A novel paper led by Inger Skrede (University of Olso, Norway) reveals a number of features that can explain why the dry to fungus Serpula lacrymans is the most successful invasive wood decay fungus in the built environment. The sequencing was performed at the SciLifeLab National Genomics Infrastructure (NGI) in Uppsala.
Not all species is negatively affected by habitat destruction and human habitation. For animals like the Norwegian rat and the German cockroach, the circumstances is rather on the contrary. A similar pattern is seen with a few wood decay fungi that have expanded their niche into the human built environment.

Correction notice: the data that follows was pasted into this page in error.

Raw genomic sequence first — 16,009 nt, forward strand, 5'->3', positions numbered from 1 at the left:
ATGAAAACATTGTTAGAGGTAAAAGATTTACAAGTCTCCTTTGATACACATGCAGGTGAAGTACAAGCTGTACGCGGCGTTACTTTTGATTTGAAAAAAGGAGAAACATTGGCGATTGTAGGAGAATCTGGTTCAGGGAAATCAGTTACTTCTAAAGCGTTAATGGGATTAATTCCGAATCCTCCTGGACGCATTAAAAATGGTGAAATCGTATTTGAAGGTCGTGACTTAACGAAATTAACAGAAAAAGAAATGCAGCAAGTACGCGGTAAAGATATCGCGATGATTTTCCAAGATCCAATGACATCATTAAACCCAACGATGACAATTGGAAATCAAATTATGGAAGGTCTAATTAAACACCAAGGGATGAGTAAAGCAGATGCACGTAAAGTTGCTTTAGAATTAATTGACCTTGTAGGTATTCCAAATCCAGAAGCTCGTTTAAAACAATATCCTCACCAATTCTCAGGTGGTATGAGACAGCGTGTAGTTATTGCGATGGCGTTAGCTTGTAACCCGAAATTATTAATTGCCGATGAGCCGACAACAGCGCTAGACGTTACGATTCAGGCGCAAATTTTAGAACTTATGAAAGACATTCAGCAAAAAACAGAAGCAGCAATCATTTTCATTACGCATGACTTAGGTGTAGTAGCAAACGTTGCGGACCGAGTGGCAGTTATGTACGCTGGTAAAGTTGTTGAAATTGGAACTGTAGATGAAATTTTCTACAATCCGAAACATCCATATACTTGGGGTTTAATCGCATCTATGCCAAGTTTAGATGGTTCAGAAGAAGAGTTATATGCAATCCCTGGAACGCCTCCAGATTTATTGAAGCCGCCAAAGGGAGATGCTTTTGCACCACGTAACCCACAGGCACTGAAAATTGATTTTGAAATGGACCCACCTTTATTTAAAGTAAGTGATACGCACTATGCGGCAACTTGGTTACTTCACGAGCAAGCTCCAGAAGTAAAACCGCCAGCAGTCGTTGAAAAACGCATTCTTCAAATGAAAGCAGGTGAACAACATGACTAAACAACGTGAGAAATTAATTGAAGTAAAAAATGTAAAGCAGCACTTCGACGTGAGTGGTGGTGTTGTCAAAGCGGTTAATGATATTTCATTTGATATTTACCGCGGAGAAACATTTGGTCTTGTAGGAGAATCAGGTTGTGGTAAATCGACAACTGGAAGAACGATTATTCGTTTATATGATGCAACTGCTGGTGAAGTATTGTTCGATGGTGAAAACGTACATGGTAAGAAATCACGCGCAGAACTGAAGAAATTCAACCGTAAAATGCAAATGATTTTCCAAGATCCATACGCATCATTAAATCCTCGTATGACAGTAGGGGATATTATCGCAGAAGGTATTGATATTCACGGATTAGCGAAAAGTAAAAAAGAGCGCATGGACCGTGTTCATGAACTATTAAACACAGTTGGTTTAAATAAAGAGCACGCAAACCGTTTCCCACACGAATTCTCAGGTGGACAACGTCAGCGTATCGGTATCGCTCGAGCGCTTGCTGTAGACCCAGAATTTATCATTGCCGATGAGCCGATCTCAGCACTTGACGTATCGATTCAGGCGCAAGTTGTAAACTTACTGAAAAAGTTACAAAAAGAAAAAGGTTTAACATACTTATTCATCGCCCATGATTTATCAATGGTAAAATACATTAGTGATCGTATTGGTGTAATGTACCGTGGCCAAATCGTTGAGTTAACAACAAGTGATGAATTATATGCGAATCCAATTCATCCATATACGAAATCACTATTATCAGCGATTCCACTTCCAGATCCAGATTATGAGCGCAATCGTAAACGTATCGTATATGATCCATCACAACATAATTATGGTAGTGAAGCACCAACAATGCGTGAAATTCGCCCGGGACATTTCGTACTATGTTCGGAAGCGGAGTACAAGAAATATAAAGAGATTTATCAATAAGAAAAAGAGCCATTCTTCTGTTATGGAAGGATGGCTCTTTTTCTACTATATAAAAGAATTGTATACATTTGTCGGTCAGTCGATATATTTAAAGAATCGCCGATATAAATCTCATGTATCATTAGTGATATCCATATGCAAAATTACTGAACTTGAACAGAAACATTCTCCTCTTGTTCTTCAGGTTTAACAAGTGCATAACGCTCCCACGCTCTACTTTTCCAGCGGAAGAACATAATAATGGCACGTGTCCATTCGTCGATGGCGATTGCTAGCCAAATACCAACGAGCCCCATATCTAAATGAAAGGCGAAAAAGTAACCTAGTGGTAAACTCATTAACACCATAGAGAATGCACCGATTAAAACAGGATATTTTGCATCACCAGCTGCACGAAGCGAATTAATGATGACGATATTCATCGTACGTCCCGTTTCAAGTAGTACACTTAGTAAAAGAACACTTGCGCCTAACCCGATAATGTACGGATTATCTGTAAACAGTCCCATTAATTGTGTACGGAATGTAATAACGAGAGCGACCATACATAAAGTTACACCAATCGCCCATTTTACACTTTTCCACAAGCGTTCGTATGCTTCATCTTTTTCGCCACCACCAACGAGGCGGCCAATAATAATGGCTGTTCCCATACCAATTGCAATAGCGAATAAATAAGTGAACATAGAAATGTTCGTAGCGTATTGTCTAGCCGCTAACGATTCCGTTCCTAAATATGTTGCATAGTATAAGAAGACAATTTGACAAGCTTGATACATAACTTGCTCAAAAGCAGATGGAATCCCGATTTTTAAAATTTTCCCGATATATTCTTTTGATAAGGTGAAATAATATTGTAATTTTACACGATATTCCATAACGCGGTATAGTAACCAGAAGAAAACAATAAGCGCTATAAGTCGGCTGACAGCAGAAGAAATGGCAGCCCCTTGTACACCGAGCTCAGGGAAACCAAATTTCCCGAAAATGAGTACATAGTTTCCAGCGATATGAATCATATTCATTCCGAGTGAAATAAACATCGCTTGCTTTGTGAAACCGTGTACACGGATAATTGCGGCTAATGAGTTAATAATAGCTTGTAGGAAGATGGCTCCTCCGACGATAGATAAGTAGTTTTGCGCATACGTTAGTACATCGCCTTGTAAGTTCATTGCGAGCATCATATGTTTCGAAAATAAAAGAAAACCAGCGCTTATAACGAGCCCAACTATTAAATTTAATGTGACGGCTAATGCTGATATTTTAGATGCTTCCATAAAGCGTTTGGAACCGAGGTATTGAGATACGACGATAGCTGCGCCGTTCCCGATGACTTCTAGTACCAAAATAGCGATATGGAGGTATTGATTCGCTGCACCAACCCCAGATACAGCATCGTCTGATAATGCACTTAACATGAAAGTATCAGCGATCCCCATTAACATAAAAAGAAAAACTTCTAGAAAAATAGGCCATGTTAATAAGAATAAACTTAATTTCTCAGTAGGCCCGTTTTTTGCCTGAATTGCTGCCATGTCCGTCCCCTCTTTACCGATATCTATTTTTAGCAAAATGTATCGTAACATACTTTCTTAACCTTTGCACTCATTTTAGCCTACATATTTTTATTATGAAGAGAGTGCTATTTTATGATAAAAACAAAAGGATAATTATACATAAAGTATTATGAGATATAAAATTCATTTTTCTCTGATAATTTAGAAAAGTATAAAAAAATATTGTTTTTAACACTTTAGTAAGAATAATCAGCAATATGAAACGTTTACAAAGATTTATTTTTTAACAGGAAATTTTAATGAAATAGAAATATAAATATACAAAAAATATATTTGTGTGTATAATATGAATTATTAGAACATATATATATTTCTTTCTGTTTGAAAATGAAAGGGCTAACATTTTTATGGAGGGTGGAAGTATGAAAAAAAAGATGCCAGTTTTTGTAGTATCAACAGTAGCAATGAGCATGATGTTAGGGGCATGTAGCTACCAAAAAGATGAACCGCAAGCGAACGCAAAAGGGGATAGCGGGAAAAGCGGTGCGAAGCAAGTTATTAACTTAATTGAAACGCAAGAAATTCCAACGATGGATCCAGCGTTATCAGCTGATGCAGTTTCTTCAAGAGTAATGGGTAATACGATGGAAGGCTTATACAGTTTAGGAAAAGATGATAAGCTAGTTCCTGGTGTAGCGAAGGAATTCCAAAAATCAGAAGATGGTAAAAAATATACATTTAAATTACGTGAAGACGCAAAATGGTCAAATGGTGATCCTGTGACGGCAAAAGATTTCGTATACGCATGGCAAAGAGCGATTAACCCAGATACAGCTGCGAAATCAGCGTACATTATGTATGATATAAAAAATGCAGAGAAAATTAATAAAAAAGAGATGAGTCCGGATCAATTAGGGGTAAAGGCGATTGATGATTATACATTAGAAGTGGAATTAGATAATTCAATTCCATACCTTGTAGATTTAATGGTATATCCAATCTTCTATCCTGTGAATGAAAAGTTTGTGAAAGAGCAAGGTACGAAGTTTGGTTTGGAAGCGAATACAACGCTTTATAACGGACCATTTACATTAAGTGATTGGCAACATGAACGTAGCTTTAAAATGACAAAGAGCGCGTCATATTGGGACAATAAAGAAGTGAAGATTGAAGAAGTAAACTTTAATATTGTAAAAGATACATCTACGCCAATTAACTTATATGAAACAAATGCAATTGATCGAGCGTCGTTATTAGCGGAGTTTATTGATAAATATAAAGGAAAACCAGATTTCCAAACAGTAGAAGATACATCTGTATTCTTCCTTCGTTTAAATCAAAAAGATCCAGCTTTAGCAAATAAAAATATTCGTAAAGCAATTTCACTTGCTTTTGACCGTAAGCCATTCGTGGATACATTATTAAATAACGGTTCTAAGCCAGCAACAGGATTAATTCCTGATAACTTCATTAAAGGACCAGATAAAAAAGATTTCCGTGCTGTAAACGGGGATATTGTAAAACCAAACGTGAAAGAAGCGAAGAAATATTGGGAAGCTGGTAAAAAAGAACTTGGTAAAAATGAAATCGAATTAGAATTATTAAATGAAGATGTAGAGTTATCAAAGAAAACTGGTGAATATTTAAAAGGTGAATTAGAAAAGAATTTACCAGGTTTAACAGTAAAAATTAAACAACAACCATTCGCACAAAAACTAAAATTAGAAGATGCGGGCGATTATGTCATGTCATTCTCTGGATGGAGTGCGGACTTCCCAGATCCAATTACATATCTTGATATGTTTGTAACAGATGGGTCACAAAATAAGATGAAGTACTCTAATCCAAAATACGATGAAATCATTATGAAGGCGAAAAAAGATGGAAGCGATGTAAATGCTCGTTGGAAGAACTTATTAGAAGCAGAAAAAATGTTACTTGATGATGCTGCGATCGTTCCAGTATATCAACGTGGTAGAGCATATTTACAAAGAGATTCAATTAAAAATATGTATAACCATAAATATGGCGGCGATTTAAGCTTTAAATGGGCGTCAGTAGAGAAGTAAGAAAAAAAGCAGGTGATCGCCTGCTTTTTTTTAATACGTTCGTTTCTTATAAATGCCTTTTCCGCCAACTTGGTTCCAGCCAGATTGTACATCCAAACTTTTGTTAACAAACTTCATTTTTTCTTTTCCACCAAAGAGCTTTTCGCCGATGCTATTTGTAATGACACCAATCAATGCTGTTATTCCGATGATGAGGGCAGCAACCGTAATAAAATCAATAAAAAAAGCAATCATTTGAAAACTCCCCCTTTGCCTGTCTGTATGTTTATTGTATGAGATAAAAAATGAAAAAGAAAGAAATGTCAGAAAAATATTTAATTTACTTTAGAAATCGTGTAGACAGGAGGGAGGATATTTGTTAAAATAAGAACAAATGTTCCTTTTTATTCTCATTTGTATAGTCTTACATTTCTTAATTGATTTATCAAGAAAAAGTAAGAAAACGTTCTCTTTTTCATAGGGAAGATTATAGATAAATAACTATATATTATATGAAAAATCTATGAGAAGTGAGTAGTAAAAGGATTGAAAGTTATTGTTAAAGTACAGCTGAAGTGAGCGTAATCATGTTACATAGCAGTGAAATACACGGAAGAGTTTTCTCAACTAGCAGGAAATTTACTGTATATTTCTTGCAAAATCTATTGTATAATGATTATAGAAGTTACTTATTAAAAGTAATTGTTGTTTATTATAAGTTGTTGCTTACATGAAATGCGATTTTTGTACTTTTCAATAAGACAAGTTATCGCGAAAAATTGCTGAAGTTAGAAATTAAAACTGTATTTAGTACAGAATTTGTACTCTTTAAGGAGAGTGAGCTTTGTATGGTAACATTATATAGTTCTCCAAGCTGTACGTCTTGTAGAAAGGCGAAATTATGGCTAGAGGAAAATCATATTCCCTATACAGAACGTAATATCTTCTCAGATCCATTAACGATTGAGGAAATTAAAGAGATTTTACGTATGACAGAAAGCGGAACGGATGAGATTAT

The research team behind the present investigation analyzed and compared the genomes and characteristics of three strains of wood decay fungi, including the highly successful Serpula lacrymans. They detected numerous genomic signatures that can be linked to S. lacryamans invasiveness, e.g. comprising gene families involved in hyphal growth, transportation and decomposition of wood.
The data also reveals that S. lacryamans harbours poor abilities when it comes to fighting off other brown rot fungi. However, as it has adapted well to sheltered indoor conditions, this dry rot fungus may have limited encounters with other wood decay fungi, compared to its wild relatives.
Read the full paper in The ISME Journal
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